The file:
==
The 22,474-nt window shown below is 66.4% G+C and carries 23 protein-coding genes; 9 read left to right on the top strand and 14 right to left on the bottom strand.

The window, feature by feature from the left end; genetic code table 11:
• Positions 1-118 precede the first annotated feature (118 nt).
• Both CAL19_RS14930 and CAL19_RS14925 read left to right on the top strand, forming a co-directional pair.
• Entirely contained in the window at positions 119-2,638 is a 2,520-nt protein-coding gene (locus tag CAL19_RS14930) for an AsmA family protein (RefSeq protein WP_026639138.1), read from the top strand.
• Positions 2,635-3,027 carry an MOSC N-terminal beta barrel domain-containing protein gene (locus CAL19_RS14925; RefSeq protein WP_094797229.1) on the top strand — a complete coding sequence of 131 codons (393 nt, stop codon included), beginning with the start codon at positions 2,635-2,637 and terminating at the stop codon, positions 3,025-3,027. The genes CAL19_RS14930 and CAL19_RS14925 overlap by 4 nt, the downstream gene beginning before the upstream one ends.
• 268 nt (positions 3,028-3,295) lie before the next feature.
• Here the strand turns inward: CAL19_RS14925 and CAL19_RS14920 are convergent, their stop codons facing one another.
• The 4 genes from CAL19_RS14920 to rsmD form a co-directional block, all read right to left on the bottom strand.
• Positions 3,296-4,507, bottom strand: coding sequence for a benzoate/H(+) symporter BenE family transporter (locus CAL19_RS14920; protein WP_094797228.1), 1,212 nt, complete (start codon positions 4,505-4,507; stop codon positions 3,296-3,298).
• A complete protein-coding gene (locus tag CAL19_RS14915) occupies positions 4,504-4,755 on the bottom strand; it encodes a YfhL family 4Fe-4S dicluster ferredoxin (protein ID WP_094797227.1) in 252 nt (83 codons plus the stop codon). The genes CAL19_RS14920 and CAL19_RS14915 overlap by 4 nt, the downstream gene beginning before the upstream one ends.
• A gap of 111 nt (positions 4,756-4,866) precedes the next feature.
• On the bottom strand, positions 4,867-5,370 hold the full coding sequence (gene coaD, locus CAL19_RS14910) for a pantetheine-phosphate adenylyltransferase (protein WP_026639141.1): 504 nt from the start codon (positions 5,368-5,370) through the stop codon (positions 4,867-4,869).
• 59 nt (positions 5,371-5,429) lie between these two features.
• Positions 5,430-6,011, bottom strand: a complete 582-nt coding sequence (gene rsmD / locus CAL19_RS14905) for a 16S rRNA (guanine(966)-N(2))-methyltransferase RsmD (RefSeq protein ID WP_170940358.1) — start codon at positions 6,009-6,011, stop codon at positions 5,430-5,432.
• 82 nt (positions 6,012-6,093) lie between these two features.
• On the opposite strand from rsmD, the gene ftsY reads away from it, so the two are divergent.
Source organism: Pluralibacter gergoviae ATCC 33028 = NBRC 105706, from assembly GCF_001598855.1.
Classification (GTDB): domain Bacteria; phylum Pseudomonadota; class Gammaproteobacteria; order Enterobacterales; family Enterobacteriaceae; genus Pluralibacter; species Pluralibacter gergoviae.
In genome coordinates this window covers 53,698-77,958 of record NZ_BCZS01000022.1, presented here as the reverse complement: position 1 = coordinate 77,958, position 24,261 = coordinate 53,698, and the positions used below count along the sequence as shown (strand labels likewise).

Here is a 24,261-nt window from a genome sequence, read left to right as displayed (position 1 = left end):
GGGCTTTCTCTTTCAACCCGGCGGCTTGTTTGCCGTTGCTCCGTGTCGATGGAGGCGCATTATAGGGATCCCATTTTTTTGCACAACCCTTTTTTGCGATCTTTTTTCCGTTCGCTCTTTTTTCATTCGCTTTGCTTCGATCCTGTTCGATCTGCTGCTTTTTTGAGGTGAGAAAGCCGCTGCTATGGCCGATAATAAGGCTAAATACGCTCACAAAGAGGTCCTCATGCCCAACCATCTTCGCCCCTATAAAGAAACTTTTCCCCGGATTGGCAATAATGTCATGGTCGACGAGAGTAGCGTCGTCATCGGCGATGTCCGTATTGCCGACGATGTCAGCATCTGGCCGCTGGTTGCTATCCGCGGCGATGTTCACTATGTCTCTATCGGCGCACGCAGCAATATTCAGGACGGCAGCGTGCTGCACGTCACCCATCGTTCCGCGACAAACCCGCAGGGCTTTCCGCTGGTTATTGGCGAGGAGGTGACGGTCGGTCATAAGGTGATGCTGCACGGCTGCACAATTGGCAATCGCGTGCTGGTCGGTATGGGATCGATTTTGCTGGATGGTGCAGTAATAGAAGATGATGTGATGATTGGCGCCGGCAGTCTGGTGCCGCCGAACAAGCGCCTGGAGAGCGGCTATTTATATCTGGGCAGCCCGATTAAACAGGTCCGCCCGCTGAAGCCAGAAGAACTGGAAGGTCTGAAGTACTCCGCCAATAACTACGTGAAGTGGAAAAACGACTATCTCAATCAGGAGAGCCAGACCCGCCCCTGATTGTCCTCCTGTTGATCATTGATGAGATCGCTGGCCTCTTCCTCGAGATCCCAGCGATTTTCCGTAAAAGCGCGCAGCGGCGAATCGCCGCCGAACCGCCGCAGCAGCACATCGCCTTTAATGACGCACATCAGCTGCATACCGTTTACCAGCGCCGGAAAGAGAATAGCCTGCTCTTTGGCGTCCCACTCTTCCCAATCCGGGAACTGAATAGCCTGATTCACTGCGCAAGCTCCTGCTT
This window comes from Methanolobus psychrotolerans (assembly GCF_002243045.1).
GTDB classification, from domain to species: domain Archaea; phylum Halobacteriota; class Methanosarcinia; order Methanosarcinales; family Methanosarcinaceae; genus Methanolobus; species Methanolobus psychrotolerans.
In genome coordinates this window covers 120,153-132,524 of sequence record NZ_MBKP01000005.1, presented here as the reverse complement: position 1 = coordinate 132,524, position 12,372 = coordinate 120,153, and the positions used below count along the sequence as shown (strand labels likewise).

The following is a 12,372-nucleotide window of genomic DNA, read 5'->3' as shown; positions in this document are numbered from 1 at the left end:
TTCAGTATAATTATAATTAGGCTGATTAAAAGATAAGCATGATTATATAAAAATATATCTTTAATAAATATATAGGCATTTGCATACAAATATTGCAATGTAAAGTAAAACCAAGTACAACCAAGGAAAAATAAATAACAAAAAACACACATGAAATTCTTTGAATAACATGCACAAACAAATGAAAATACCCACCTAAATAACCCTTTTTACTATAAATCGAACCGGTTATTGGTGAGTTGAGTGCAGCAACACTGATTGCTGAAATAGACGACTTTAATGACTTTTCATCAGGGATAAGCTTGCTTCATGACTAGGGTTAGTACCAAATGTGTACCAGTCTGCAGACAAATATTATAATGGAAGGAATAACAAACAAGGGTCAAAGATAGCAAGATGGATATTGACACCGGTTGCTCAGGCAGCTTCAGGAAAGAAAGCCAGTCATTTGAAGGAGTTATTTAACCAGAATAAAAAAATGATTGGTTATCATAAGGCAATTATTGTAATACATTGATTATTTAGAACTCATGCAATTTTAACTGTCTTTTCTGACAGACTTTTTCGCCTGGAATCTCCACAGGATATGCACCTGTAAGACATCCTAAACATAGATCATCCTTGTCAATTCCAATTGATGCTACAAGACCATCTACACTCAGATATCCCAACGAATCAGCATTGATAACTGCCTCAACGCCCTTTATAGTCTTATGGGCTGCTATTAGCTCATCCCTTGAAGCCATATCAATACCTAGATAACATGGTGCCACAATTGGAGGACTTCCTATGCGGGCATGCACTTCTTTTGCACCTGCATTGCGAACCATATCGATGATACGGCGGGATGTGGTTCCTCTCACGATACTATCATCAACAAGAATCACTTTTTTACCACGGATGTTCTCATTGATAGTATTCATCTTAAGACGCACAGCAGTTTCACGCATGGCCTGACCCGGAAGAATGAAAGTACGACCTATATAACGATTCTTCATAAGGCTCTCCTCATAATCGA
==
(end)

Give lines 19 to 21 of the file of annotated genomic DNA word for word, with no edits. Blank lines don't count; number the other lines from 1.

Classification (GTDB): domain Bacteria; phylum Pseudomonadota; class Gammaproteobacteria; order Enterobacterales; family Enterobacteriaceae; genus Pluralibacter; species Pluralibacter gergoviae.
In genome coordinates this window covers 53,698-77,958 of record NZ_BCZS01000022.1, presented here as the reverse complement: position 1 = coordinate 77,958, position 24,261 = coordinate 53,698, and the positions used below count along the sequence as shown (strand labels likewise).

Here is a 24,261-nt window from a genome sequence, read left to right as displayed (position 1 = left end):